• 1 There is only one offense of theft under section 16-1 of the Criminal Code of 1961. (Ill. Rev. Stat. 1983, ch. 38, par. 16-1.) Although value of the stolen property is not a material element of the offense of theft, value must be set by the jury so that the defendant may properly be sentenced. (People v. Jackson (1984), 99 Ill.2d 476, 479, 459 N.E.2d 1362, 1363.) Thus, the value specifically has been exempted from the general rule that sentencing matters are, with certain legislative restrictions, left to the trial court's discretion. People v. Barney (1982), 111 Ill. App.3d 669, 679, 444 N.E.2d 518, 525.

• 2, 3 Conversely, the invocation of the enhancement provisions of the theft statute is specifically and exclusively a sentencing matter. In People v. Hayes (1981), 87 Ill.2d 95, 98, 429 N.E.2d 490, 491-92, our supreme court held that to invoke the analogous enhancement provision of the retail theft statute (Ill. Rev. Stat. 1983, ch. 38, par. 16A-10(2)), the sentencing court must find beyond a reasonable doubt, after notice to the accused and affording him an opportunity to refute the allegation, that the accused was in fact guilty of a prior offense of retail theft and that the record supports that finding. Unlike value, the existence of a prior theft conviction is not required to be proved to the trier of fact before the conviction is later enhanced from a misdemeanor to a felony. Although defendant claims that he would not have submitted the misdemeanor theft instruction if he had been given notice of the State's intention to enhance prior to the jury being instructed, People v. Hayes (1981), 87 Ill.2d 95, 429 N.E.2d 490, should have put defendant's trial counsel on notice that enhancement of a misdemeanor theft conviction to a felony at sentencing was a distinct possibility which should have been considered prior to his requesting and obtaining a jury instruction on misdemeanor theft.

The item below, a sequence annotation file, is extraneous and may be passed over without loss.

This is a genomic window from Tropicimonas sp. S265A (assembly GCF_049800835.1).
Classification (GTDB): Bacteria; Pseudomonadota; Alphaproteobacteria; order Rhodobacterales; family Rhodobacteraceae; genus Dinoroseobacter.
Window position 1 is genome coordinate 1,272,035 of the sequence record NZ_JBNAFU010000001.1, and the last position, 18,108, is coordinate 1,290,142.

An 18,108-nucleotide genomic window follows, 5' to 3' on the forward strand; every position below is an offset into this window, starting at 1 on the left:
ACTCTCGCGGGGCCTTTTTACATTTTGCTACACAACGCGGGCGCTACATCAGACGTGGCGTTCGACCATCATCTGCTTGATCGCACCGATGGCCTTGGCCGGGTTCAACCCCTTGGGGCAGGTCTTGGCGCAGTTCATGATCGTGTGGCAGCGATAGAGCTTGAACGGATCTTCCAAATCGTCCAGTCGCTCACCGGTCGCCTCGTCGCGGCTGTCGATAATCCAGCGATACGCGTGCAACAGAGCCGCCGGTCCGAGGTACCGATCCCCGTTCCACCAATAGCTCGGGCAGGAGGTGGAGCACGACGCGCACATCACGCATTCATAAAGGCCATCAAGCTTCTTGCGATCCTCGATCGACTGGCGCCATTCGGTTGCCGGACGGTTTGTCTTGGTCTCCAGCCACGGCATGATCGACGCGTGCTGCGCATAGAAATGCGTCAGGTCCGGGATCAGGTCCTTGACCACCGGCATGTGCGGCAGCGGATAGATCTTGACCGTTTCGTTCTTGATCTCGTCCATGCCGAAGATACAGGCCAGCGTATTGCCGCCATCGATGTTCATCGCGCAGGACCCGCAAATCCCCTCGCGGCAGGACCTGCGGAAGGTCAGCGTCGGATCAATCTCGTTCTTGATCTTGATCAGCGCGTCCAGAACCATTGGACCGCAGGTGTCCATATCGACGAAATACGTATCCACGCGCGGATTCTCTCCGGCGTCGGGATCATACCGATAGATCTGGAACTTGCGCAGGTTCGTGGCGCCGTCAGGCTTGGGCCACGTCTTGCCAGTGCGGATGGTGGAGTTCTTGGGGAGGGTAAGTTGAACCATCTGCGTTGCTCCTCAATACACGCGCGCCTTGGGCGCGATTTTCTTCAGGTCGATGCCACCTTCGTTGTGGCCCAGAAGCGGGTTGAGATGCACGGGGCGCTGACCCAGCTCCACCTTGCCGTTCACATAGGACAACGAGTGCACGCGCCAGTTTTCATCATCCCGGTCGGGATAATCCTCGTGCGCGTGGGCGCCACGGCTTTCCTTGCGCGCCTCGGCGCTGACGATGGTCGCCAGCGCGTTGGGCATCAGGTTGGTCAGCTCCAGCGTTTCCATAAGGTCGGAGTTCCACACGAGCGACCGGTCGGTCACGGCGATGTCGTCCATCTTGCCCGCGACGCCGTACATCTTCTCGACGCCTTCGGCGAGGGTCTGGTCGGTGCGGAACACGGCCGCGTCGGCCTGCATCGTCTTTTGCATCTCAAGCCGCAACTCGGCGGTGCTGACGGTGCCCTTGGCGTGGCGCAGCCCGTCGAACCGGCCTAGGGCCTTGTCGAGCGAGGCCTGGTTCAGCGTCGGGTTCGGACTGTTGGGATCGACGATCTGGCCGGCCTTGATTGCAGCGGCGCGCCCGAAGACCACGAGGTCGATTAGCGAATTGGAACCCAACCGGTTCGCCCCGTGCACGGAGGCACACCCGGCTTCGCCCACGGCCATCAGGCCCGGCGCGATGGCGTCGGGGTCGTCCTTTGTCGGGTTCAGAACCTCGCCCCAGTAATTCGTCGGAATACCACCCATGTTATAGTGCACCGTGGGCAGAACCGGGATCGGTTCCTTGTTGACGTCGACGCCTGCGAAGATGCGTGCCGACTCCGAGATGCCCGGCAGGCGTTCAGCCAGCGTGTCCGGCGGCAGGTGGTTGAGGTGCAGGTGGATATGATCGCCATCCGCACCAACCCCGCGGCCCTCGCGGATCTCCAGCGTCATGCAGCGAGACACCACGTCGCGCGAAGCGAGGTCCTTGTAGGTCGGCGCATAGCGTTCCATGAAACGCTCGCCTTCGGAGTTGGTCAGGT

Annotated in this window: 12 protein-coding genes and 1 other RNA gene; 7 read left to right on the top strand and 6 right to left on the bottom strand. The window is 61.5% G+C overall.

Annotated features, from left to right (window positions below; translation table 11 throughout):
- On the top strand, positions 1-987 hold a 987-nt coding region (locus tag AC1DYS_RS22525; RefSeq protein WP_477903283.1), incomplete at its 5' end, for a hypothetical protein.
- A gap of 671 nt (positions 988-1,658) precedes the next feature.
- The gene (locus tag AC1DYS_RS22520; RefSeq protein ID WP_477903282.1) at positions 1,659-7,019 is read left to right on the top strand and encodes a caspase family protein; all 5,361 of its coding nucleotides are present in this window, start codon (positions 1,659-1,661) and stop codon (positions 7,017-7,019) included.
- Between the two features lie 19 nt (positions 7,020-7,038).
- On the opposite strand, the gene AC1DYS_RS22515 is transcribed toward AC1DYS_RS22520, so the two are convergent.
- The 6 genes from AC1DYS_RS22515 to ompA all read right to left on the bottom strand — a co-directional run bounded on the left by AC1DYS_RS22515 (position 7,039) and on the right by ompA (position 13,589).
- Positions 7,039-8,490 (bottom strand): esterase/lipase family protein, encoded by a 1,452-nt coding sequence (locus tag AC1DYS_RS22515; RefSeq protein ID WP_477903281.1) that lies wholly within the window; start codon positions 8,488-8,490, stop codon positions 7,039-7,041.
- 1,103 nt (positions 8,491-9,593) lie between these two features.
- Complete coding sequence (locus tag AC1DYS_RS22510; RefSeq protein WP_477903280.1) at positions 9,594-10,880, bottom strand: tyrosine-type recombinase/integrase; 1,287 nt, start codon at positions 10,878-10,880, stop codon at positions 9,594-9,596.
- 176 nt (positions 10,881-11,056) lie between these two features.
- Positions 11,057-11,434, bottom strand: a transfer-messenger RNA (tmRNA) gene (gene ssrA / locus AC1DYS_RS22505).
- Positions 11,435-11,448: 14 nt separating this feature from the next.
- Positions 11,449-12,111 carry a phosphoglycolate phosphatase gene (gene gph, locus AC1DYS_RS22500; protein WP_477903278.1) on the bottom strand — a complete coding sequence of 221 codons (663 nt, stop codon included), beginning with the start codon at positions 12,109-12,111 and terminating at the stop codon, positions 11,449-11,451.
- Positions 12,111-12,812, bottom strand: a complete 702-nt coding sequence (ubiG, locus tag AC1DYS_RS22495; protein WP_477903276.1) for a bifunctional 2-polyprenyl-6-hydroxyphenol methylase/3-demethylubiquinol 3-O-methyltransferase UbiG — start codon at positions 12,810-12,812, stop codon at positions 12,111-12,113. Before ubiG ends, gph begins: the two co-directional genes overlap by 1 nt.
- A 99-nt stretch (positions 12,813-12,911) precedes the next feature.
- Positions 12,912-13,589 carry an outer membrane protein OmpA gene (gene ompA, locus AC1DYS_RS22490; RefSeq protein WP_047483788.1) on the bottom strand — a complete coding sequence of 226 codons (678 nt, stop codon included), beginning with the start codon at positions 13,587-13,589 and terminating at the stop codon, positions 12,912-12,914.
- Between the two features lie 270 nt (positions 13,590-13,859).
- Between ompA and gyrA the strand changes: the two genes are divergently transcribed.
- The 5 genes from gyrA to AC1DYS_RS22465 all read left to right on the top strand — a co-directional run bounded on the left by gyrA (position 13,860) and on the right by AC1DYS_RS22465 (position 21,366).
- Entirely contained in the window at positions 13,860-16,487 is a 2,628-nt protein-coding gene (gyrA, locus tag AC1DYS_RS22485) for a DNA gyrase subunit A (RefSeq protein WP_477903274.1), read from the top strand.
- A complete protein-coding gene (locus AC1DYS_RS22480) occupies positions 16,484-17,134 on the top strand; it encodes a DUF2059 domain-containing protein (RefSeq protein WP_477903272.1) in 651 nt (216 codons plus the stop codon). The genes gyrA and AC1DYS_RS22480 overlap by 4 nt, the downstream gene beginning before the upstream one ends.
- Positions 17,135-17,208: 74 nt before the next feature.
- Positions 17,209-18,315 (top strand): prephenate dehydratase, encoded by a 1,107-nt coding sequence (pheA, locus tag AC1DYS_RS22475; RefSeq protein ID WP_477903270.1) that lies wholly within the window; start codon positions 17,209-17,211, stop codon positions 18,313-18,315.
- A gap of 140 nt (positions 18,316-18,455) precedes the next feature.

• 4 It is well established that a defendant cannot complain of error which was acquiesced in or invited by him or his counsel. (People v. Burage (1961), 23 Ill.2d 280, 283, 178 N.E.2d 389, 391; People v. Benka (1983), 117 Ill. App.3d 221, 223-24, 453 N.E.2d 71, 73.) Since the defendant does not allege trial counsel's ineffectiveness for submitting the misdemeanor theft instruction, he is estopped from having us consider the issue. Cf. People v. Rachel (1984), 123 Ill. App.3d 600, 606-07, 462 N.E.2d 959, 964-65.

• 5 Assuming that defendant had raised trial counsel's ineffectiveness, he would still not be entitled to reversal and a new trial. For a defendant to establish that counsel was ineffective, he must demonstrate actual ineffectiveness which resulted in substantial prejudice without which the outcome would have been different. (People v. Royse (1983), 99 Ill.2d 163, 168, 457 N.E.2d 1217, 1220.) After reviewing the evidence presented at trial, we conclude that the evidence was sufficient to justify trial counsel's strategy of instructing the jury on misdemeanor theft. Cf. People v. Rachel (1984), 123 Ill. App.3d 600, 462 N.E.2d 959.

For the foregoing reasons, the judgment of the circuit court of Perry County is affirmed.

Affirmed.

KARNS and WELCH, JJ., concur.

19850926